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Famous Like Me > Composer > P > Giovanni Paisiello

Profile of Giovanni Paisiello on Famous Like Me

Name: Giovanni Paisiello  
Also Know As:
Date of Birth: 9th May 1740
Place of Birth: Taranto, Kingdom of Naples. [now Italy]
Profession: Composer
From Wikipedia, the free Encyclopedia
Paisiello at the clavichord, by Marie Louise Élisabeth Vigée-Lebrun, 1791. The score is Nina, o la pazza d'amore

Giovanni Paisiello (or Paesieixo) (May 9, 1741 – June 5, 1816), was an Italian composer of the Classical era.

Paisiello was born at Taranto, where he attended the Jesuit college. The beauty of his singing voice attracted so much attention that in 1754 he was sent to the Conservatorio di S. Onofrio at Naples, where he studied under Francesco Durante, and in due course became assistant master. For the theatre of the Conservatorio, which he left in 1763, he wrote some intermezzi, one of which attracted so much notice that he was invited to write two operas, La Pupilla and Il Mondo al Rovescio, for Bologna, and a third, Il Marchese di Tidipano, for Rome.

His reputation being now firmly established, he settled for some years at Naples, where, despite the popularity of Niccola Piccinni, Domenico Cimarosa and Pietro Guglielmi, of whose triumphs he was bitterly jealous, he produced a series of highly successful operas, one of which, L'ldolo cinese, made a deep impression upon the Neapolitan public.

In 1772 Paisiello began to write church music, and composed a requiem for Gennara Borbone. In the same year he married Cecilia Pallini, and the marriage was a happy one. In 1776 Paisiello was invited by the empress Catherine II of Russia to St Petersburg, where he remained for eight years, producing, among other charming works, his masterpiece, Il Barbiere di Siviglia, which soon attained a European reputation. The fate of this opera marks an epoch in the history of Italian art; for with it the gentle suavity cultivated by the masters of the 18th century died out to make room for the dazzling brilliance of a later period.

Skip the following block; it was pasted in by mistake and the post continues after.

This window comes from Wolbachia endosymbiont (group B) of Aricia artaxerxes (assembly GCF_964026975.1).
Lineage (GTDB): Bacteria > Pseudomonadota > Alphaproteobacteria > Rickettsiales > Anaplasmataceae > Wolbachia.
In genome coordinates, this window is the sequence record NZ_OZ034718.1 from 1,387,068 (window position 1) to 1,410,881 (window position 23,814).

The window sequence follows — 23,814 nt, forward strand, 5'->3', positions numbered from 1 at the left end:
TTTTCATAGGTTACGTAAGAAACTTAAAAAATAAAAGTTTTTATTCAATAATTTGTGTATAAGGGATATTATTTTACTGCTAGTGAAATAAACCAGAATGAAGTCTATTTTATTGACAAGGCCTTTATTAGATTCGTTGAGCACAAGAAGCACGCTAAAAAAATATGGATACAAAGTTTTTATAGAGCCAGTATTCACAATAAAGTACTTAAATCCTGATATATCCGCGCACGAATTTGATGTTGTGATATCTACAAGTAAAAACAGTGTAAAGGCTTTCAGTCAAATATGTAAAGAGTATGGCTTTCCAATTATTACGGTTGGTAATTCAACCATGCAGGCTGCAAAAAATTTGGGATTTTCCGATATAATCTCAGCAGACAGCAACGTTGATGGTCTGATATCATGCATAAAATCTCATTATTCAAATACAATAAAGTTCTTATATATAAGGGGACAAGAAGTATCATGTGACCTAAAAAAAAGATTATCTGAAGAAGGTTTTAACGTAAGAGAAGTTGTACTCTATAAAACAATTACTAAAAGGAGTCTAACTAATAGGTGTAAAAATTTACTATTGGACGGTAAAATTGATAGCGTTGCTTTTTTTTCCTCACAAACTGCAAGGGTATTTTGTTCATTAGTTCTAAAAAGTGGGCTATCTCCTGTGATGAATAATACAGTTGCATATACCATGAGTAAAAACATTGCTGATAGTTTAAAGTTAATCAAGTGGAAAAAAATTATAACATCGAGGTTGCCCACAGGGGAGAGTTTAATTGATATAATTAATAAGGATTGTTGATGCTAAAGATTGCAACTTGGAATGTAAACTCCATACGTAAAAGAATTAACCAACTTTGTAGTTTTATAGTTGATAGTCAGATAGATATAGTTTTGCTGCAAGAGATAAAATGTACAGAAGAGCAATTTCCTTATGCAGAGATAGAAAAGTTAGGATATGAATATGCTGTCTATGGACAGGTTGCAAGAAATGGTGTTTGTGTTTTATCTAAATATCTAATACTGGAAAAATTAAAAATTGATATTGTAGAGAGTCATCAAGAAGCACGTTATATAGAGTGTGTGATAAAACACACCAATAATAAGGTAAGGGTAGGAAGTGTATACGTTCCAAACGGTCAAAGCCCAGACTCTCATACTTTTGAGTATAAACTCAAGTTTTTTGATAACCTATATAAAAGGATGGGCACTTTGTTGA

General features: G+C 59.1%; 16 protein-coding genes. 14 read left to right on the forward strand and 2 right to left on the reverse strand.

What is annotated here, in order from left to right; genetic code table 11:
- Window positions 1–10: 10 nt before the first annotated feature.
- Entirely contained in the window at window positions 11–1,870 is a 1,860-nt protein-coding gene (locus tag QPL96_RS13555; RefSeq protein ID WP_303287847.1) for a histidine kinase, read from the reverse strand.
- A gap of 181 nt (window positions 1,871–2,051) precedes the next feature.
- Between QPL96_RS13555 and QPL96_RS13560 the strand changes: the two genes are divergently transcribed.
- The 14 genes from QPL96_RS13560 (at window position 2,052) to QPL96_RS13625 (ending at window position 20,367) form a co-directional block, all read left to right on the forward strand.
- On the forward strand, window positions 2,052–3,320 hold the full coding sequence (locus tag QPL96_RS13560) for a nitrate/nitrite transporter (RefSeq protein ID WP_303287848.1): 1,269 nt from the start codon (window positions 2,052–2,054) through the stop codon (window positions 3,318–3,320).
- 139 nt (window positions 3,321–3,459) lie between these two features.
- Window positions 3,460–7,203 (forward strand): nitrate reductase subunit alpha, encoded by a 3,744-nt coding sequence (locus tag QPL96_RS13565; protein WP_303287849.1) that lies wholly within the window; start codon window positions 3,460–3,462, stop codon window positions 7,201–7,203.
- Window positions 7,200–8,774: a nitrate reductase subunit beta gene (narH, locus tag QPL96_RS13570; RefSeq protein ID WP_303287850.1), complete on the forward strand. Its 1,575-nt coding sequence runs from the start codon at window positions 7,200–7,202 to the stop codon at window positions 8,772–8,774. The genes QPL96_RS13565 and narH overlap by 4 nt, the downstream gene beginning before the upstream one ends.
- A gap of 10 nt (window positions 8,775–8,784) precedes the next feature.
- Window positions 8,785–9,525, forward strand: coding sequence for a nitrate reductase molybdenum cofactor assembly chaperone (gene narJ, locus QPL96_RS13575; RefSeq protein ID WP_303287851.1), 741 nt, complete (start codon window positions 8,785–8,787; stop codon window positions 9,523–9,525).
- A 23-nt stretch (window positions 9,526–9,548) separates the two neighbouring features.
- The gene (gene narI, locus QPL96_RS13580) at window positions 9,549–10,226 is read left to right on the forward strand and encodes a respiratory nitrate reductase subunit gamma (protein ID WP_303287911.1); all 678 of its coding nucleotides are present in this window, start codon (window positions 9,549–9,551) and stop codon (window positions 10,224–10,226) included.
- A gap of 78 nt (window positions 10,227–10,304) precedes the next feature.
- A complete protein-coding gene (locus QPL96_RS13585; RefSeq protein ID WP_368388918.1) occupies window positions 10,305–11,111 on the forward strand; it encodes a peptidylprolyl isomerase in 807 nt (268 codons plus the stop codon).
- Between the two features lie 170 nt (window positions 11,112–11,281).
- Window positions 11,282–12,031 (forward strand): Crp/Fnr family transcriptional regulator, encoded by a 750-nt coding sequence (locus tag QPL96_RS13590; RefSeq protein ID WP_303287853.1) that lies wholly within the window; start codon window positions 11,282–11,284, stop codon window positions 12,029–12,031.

When, in 1816, Gioacchino Rossini set the same libretto to music, under the title of Almaviva, it was hissed from the stage; yet, under its changed title, Il Barbiere, it is now acknowledged as Rossini's greatest work, while Paisiello's opera is consigned to oblivion -- a strange instance of poetical vengeance, since Paisiello himself had many years previously endeavoured to eclipse the fame of Pergolesi by resetting the libretto of his famous intermezzo, La Serva padrona.

Paisiello left Russia in 1784, and, after producing Il Re Teodoro at Vienna, entered the service of Ferdinand IV at Naples, where he composed many of his best operas, including Nina and La Molinara. After many vicissitudes, resulting from political and dynastic changes, he was invited to Paris (1802) by Napoleon, whose favor he had won five years previously by a march composed for the funeral of General Hoche. Napoleon treated him munificently, while cruelly neglecting two far greater composers, Luigi Cherubini and Etienne Méhul, to whom the new favorite transferred the hatred he had formerly borne to Cimarosa, Guglielmi and Piccinni.

Paisiello conducted the music of the court in the Tuileries with a stipend of 10,000 francs and 4800 for lodging, but he entirely failed to conciliate the Parisian public, who received his opera Proserpine so coldly that, in 1803, he requested and with some difficulty obtained permission to return to Italy, upon the plea of his wife's ill health. On his arrival at Naples Paisiello was reinstated in his former appointments by Joseph Bonaparte and Joachim Murat, but he had taxed his genius beyond its strength, and was unable to meet the demands now made upon it for new ideas. His prospects, too, were precarious. The power of the Bonaparte family was tottering to its fall; and Paisiello's fortunes fell with it. The death of his wife in 1815 tried him severely. His health failed rapidly, and constitutional jealousy of the popularity of others was a source of worry and vexation.

Paisiello's operas (of which he is known to have composed 94) abound with melodies, the graceful beauty of which is still warmly appreciated. Perhaps the best known of these airs is the famous "Nel cor piu" from La Molinara, immortalized by Beethoven's variations. His church music was very voluminous, comprising eight masses, besides many smaller works; he also produced fifty-one instrumental compositions and many detached pieces. Manuscript scores of many of his operas were presented to the library of the British Museum by Domenico Dragonetti.

The library of the Gerolamini at Naples possesses an interesting manuscript compilation recording Paisiello's opinions on contemporary composers, and exhibiting him as a somewhat severe critic, especially of the work of Pergolesi.


  • Il ciarlone (12.5.1764 Bologna)
  • I francesi brillanti (24.6.1764 Bologna)
  • Madama l'umorista, o Gli stravaganti (26.1.1765 Modena)